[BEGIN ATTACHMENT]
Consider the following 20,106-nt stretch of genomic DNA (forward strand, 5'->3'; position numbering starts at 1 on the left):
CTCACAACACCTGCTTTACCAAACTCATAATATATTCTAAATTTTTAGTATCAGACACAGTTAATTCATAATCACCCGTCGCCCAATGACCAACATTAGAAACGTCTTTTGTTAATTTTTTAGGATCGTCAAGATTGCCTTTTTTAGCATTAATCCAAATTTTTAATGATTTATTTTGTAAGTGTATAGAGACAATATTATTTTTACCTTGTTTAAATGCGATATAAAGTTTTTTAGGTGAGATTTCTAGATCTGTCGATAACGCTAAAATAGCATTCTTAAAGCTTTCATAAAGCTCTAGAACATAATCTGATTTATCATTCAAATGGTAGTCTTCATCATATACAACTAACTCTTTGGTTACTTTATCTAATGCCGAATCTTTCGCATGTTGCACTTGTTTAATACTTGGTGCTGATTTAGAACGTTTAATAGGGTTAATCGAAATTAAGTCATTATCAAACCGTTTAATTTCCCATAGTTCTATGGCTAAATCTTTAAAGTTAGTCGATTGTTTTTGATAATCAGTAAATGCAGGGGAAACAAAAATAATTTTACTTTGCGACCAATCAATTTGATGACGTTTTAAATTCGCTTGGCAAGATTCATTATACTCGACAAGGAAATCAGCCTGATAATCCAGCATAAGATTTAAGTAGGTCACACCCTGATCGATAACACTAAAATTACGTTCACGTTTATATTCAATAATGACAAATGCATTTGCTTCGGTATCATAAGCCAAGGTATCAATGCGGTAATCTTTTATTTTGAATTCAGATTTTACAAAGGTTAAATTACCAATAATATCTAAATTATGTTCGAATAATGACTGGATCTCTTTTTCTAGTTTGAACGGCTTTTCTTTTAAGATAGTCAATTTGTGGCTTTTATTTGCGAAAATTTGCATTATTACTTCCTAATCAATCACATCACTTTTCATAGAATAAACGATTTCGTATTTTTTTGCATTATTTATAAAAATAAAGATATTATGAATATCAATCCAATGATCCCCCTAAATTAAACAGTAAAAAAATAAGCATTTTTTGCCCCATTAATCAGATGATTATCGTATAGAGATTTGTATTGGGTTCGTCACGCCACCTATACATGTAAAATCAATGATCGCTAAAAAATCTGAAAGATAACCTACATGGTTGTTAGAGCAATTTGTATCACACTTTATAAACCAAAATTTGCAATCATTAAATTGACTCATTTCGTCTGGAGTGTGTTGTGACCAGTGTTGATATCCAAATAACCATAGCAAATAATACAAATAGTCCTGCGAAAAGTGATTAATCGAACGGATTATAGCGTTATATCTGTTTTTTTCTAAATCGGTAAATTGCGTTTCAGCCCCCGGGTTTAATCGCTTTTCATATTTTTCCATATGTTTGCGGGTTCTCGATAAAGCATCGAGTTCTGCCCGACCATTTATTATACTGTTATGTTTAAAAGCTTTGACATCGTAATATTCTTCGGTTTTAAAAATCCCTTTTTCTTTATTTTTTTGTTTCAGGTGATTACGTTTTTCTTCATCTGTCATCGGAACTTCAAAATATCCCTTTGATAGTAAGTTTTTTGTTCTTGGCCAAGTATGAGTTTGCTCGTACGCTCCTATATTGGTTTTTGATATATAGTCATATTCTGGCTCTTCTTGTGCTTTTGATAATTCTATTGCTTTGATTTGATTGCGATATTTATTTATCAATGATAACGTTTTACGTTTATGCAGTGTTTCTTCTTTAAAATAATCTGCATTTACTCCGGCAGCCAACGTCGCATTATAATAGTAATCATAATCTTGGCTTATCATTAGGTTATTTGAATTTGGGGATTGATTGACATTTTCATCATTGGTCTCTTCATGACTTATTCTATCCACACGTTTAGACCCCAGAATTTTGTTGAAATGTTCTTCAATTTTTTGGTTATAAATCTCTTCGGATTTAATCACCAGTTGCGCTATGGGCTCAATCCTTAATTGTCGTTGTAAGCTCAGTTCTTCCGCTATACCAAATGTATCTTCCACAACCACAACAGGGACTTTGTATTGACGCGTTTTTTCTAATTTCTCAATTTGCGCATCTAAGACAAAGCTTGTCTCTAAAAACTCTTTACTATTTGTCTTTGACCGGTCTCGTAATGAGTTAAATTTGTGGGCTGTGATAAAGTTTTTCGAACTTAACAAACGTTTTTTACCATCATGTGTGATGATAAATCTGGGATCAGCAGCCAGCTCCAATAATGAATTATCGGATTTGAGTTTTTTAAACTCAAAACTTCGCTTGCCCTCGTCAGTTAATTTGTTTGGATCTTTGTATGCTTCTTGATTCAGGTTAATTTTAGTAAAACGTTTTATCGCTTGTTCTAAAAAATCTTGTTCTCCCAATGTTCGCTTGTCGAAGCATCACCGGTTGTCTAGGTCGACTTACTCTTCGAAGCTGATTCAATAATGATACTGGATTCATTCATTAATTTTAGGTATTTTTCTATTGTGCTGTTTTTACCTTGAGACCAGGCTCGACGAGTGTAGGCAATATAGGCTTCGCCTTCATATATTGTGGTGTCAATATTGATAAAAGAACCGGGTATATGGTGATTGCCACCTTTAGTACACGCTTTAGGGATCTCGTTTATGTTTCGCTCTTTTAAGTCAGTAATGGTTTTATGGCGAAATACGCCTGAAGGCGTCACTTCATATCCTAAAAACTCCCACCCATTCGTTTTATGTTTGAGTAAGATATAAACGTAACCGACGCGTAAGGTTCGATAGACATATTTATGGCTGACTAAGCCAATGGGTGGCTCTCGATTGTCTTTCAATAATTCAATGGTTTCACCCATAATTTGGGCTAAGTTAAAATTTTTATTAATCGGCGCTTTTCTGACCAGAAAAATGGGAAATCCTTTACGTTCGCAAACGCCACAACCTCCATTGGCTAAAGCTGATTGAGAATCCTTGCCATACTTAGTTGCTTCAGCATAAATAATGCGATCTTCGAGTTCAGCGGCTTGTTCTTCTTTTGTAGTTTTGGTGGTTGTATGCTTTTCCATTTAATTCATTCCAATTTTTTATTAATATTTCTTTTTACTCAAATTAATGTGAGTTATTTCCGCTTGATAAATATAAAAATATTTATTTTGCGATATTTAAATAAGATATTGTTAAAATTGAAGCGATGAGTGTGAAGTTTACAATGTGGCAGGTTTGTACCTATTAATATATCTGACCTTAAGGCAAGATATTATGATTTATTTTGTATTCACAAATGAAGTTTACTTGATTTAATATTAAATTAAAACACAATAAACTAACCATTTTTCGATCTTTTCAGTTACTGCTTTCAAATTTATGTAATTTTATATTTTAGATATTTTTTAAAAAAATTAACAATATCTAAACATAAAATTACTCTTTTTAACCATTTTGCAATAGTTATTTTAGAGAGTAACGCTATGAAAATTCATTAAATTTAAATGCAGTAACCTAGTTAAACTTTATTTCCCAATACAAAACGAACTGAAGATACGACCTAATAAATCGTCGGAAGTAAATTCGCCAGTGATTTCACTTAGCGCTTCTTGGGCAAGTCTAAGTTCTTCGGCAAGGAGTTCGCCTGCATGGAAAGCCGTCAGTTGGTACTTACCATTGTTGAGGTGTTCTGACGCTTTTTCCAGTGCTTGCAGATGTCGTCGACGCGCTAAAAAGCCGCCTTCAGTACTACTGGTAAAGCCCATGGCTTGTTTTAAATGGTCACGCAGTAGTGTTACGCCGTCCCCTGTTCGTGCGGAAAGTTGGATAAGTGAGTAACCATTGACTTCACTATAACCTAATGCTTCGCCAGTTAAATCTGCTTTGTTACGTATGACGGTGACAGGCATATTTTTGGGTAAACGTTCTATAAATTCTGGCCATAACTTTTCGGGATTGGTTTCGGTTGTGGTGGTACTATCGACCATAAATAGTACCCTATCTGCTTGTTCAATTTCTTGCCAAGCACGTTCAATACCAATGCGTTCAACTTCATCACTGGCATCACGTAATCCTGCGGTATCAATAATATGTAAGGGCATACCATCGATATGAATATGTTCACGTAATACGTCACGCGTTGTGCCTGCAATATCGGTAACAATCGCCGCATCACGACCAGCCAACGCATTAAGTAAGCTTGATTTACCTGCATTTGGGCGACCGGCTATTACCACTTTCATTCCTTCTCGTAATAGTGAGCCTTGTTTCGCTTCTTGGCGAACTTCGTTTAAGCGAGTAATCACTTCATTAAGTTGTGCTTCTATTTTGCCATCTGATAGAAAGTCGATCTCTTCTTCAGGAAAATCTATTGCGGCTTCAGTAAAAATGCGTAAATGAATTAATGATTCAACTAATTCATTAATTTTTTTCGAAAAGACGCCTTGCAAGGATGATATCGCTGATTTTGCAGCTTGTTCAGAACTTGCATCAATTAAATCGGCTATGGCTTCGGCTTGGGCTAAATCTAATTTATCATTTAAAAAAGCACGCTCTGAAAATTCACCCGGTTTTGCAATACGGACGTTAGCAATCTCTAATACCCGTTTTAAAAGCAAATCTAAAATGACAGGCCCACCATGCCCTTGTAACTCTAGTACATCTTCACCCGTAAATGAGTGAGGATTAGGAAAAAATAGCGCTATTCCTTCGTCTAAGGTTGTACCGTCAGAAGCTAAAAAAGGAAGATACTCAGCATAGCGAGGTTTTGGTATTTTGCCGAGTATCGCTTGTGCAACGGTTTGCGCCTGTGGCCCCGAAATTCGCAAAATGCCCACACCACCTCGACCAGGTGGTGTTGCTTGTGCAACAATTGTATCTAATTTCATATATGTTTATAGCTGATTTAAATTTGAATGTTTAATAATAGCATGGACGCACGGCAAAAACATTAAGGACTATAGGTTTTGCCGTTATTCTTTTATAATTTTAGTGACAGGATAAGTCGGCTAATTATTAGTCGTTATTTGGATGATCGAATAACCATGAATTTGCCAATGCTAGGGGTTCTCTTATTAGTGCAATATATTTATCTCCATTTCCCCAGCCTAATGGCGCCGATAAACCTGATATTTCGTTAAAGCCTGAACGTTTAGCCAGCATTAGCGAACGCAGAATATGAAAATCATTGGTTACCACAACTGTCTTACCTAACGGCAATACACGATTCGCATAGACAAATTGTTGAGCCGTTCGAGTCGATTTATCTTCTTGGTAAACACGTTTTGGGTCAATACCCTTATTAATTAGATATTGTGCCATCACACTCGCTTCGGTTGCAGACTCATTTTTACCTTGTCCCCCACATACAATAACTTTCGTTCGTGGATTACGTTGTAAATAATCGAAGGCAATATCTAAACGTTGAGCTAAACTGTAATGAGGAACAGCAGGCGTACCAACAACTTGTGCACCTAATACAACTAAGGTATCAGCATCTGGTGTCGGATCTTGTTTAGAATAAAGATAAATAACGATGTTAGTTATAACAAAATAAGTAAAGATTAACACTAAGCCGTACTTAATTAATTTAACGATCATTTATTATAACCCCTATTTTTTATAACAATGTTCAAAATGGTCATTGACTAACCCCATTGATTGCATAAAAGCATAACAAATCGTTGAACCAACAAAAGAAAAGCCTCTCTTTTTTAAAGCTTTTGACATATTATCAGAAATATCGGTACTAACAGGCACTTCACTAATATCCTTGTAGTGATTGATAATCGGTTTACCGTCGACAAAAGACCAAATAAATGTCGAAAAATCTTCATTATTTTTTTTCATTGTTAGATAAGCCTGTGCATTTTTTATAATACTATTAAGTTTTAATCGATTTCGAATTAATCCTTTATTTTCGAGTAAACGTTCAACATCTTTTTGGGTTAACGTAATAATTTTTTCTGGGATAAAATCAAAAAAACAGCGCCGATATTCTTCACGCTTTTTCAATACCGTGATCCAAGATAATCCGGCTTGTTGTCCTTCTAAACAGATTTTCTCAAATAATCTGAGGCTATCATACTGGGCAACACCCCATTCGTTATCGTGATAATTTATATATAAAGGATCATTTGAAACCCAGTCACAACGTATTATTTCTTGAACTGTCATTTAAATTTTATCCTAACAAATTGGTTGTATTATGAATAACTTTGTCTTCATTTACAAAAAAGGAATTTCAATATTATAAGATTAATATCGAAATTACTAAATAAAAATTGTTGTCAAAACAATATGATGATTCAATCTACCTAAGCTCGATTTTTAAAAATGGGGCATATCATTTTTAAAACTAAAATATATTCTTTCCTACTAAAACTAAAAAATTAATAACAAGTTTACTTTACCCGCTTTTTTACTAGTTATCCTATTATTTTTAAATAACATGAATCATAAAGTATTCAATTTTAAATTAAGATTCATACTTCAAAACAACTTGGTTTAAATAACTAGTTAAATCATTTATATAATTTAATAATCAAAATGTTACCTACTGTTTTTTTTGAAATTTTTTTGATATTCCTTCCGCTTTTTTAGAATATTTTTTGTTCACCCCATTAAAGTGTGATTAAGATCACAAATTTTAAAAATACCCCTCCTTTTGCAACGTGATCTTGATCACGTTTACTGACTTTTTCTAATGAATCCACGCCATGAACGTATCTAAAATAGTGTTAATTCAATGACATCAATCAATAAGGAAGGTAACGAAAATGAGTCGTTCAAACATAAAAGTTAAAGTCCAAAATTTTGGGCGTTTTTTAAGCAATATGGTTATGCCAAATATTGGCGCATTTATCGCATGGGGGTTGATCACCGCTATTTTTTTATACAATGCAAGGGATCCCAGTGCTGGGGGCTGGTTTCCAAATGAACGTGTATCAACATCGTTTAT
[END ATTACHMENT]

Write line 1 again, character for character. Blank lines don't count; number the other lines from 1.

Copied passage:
Consider the following 20,106-nt stretch of genomic DNA (forward strand, 5'->3'; position numbering starts at 1 on the left):